Good news, real estate investors and hopeful homesellers, the Salt Lake residential real estate market climbed out of the pit of despair in the last quarter of 1988, and, says the Salt Lake Board of Realtors, seems poised to continue the recovery in 1989.

No, the board isn't talking about a return to the boom times of the 1970s - those caused a lot of the problems,anyway. Rather, the board foresees a resumption of controlled, sustainable market activity."We feel we will see the improving trend of the last few months continuing with a small increase of maybe 2 to 3 percent in 1989 residential sales," Salt Lake Board President Scott Webber told industry professionals gathered at the Little America Hotel Wednesday for its annual Real Estate Forecast Breakfast.

Webber, regional manager for Coldwell Banker Residential Real Estate, said the past year got off to a very slow start - sales well below 1987 for the first three quarters - but had a "radical reversal" in the fourth quarter with a 21.5 percent increase. The reversal included a 46 percent increase in sales during December alone that saw the year close out with 5,695 single-family home sales, only 22 fewer than '87.

Webber credits the increase in fourth-quarter home sales to overall improvement in the local economy and to the dip in interest rates at year's end that turned "lookers" into buyers. Also, he believes, fears of rising interest rates prodded buyers into locking in rates that "were obviously not going any lower."

The average price of homes sold in the Salt Lake area last year was $79,602, a 1.2 percent decrease from 1987's $89,554. Since 1980, the average selling price has increased 15.3 percent over the 1980 price of $67,430. The area east of 13th East and west of Wasatch Blvd. between 33rd and 77th South had the biggest jump in average sales price at $112,817, up 8.4 percent from 1987.

Despite the fourth-quarter flurry, Webber said new housing starts remained low in '88, off 23 percent from the previous year. But it's no great mystery why this segment remains soft, he said: declining values of existing homes coupled with fierce competition from foreclosures.

U.S. Housing & Urban Development (HUD) foreclosures alone totaled 1,200 in Salt Lake County last year, a 37 percent increase, and similar figures are expected in 1989.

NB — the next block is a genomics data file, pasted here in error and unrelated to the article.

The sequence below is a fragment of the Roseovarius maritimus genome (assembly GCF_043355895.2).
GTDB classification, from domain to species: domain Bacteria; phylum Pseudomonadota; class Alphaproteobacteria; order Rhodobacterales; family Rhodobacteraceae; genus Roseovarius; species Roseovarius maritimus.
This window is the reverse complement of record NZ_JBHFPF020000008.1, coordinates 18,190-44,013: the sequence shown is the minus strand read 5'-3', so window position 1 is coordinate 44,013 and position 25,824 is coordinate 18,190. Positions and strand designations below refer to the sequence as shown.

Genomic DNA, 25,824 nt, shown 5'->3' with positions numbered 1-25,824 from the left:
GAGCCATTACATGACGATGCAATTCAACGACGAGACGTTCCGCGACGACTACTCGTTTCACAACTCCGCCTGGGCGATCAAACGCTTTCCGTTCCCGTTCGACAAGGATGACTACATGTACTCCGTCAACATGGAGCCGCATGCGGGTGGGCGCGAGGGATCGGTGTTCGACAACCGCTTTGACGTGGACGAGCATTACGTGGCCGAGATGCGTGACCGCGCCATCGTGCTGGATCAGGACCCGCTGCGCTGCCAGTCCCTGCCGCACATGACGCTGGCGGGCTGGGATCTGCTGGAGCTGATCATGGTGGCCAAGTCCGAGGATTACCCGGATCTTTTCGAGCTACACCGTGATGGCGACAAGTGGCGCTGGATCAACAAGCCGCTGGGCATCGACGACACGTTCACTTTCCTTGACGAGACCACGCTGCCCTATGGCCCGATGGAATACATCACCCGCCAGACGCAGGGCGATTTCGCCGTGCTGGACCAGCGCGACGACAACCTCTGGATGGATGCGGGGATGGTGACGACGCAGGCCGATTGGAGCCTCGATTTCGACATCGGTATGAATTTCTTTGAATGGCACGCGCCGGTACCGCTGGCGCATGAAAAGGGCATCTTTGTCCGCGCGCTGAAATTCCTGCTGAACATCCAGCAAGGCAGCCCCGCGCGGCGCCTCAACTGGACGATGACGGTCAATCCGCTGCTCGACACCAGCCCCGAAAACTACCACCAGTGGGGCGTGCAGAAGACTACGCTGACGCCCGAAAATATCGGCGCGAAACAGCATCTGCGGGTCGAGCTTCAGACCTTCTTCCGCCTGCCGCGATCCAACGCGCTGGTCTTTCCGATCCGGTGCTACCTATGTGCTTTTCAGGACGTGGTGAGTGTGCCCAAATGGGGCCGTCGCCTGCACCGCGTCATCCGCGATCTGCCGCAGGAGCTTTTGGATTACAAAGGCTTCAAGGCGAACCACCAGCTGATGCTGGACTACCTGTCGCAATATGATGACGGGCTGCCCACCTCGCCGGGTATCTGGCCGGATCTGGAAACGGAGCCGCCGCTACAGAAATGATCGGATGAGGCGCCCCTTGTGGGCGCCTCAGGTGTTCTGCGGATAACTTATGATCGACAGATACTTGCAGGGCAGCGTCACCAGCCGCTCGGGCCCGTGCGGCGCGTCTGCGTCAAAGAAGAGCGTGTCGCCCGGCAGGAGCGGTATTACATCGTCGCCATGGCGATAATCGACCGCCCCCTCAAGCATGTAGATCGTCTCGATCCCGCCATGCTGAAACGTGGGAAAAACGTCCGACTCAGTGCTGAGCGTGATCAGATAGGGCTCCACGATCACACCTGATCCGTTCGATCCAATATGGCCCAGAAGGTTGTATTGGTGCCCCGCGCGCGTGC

Webber said that while house prices have increased 15 percent since 1980, values are up only 4 percent since 1982, compared with a 40 percent increase nationally. While the average price of a Salt Lake single-family home sold through the board's Multiple Listing Service (MLS) declined 1.2 percent last year, Webber said most local experts feel the drop in values was really more like 4 to 5 percent.

The board forecasts an improving (for sellers) trend during 1989 with a small increase of 2-3 percent. And buyers can expect slightly higher interest rates to prevail until spring.

Webber believes many neighboring states have "priced themselves out of the market" with higher living costs than Utah, and that should make the state and city much more attractive to companies looking to expand, thus boosting housing values.

During 1988, he said, interest rates rose as the year went along with the average price of a house remaining nearly even with 1987. However, the number of new single-family homes listed on the MLS decreased 11.8 percent in 1988, meaning fewer homes competed for about the same number of buyers.

Overall residential property sales - single-family, condominiums, apartments, duplexes and vacant lots - totaled 6,865, a 1.0 percent increase over 1987. Residential dollar volume was down 2.2 percent for the year.

Condo sales of 604 units totaled $35.0 million for the year, a 23.0 percent increase over '87; 92 duplex sales totaled $5.8 million, a 12.4 percent drop; 67 apartment sales totaled $7.0 million, a 26.4 percent increase; and 407 vacant lot sales totaled $13.2 million, a 6.0 percent drop from the previous year.